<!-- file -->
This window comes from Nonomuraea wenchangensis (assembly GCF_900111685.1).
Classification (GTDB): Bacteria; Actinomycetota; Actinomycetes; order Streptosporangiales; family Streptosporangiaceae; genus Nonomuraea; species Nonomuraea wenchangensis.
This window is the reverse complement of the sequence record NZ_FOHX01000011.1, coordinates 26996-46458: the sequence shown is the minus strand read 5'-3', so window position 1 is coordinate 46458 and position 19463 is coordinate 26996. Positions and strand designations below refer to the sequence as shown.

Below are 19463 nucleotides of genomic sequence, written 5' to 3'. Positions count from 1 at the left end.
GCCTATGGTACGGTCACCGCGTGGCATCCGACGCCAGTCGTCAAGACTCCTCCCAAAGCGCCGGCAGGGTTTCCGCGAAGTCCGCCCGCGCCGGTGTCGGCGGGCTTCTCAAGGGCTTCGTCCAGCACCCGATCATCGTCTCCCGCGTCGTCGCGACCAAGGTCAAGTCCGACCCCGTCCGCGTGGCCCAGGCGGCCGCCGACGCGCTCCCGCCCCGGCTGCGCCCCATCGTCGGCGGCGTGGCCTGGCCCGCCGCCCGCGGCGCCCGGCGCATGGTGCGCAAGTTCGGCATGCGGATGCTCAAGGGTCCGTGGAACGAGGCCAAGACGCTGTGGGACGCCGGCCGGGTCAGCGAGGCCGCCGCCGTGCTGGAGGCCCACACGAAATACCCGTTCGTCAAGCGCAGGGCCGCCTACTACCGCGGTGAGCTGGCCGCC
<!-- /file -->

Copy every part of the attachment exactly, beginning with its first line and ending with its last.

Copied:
This window comes from Nonomuraea wenchangensis (assembly GCF_900111685.1).
Classification (GTDB): Bacteria; Actinomycetota; Actinomycetes; order Streptosporangiales; family Streptosporangiaceae; genus Nonomuraea; species Nonomuraea wenchangensis.
This window is the reverse complement of the sequence record NZ_FOHX01000011.1, coordinates 26996-46458: the sequence shown is the minus strand read 5'-3', so window position 1 is coordinate 46458 and position 19463 is coordinate 26996. Positions and strand designations below refer to the sequence as shown.

Below are 19463 nucleotides of genomic sequence, written 5' to 3'. Positions count from 1 at the left end.
GCCTATGGTACGGTCACCGCGTGGCATCCGACGCCAGTCGTCAAGACTCCTCCCAAAGCGCCGGCAGGGTTTCCGCGAAGTCCGCCCGCGCCGGTGTCGGCGGGCTTCTCAAGGGCTTCGTCCAGCACCCGATCATCGTCTCCCGCGTCGTCGCGACCAAGGTCAAGTCCGACCCCGTCCGCGTGGCCCAGGCGGCCGCCGACGCGCTCCCGCCCCGGCTGCGCCCCATCGTCGGCGGCGTGGCCTGGCCCGCCGCCCGCGGCGCCCGGCGCATGGTGCGCAAGTTCGGCATGCGGATGCTCAAGGGTCCGTGGAACGAGGCCAAGACGCTGTGGGACGCCGGCCGGGTCAGCGAGGCCGCCGCCGTGCTGGAGGCCCACACGAAATACCCGTTCGTCAAGCGCAGGGCCGCCTACTACCGCGGTGAGCTGGCCGCC